And of course our beloved King James Version reads like this:
My brethren, count it all joy when ye fall into divers temptations; Knowing this, that the trying of your faith worketh patience. But let patience have her perfect work, that ye may be perfect and entire, wanting nothing.
Yes, the Boston Celtics. And I hate the Boston Celtics, but more on that later.
The Boston Celtics sent my Philadelphia Sixers home packing in only five games after jumping out to a 3-0 series lead. The sometimes clumsy and always inconsistent Sixers practically gifted the Celtics Game 2 of their Second Round Playoff series.
Philly’s ancient rival had something to prove in the 2018 NBA Playoffs because everybody had hastily picked the Sixers to advance to a chance to beat LeBron, but it wasn’t meant to be. And then when they blew a late game lead in regulation and then completely lost it in OT in Game 3 to effectually lose the series, the Celtics knew that it was their time. The Sixers had something special going this season, and they were on the verge of something really special. But the Celtics had other plans. And now it’s the Celtics who are on the verge of something special.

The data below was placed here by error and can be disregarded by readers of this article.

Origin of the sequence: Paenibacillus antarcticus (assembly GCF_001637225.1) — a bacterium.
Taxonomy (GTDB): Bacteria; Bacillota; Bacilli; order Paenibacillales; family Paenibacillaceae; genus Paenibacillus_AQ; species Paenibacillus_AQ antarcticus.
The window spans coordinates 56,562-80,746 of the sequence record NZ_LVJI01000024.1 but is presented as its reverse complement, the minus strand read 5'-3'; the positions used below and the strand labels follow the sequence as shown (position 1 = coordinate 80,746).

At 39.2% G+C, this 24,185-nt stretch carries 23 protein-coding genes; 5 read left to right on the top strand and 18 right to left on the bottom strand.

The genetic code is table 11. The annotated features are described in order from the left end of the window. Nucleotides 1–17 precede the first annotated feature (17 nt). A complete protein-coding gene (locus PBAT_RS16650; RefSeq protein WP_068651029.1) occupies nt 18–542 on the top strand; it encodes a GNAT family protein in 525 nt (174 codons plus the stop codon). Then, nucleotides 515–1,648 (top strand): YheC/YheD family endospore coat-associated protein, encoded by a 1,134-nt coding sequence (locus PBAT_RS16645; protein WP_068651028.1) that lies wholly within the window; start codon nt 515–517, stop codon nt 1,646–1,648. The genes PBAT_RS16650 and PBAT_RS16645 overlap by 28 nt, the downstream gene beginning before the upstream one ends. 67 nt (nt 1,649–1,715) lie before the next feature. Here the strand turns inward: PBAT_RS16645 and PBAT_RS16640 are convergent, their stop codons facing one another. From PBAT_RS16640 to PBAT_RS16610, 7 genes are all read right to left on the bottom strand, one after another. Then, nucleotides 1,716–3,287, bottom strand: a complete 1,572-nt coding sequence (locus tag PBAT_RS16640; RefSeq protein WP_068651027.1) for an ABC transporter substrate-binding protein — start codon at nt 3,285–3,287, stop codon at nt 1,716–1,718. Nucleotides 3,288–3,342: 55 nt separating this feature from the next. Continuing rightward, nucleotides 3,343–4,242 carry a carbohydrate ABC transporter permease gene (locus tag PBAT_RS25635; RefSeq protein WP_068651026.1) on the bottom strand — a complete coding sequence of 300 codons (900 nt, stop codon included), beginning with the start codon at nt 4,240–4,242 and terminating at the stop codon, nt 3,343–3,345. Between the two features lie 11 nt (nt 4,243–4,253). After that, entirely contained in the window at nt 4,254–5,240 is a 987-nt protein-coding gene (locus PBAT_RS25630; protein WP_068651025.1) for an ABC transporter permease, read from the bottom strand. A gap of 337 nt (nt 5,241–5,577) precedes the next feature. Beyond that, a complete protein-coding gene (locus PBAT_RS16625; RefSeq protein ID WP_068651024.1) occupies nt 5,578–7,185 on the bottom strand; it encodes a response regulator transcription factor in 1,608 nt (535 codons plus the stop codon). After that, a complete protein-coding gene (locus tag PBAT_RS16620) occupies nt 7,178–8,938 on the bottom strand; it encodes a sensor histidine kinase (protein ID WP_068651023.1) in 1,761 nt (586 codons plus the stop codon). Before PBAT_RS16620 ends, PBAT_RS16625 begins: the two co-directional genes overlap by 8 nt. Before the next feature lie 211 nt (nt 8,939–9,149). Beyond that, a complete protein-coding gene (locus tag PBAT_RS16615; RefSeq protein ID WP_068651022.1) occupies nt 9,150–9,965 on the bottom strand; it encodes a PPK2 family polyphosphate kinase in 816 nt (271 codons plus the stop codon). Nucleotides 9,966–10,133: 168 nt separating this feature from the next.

The LeBron’s (a.k.a., the Cleveland Cavaliers) are NOT the Sixers, and yet Boston had a 29 point lead on these same Cavs in Game 1 of the Eastern Conference Finals. But lest we forget, Cleveland lost Game 1 to Indiana in the first round, and we were asking if LeBron was out of gas then. And the answer was a unanimous “NO!” LeBron came roaring back to take out the Pacers, and they just thumped the hapless Raptors in a surprising sweep. Now LeBron finds himself in the Eastern conference Finals once again.
So, the question is this: can the Celtics, who are playing without Kyrie Irving, win the East and beat King James, the reigning King of the NBA pop culture? LeBron is still LeBron, and one game aint no series. So we’ll see.
And in case you didn’t know, I’m from Philly, so I HATE the Celtics. I just love to hate them. And that’s where the whole love your enemy like your neighbor part comes in. Did I get that right? Anyway, since I’m from Philly, I mean, I just have to hate all Boston teams, right?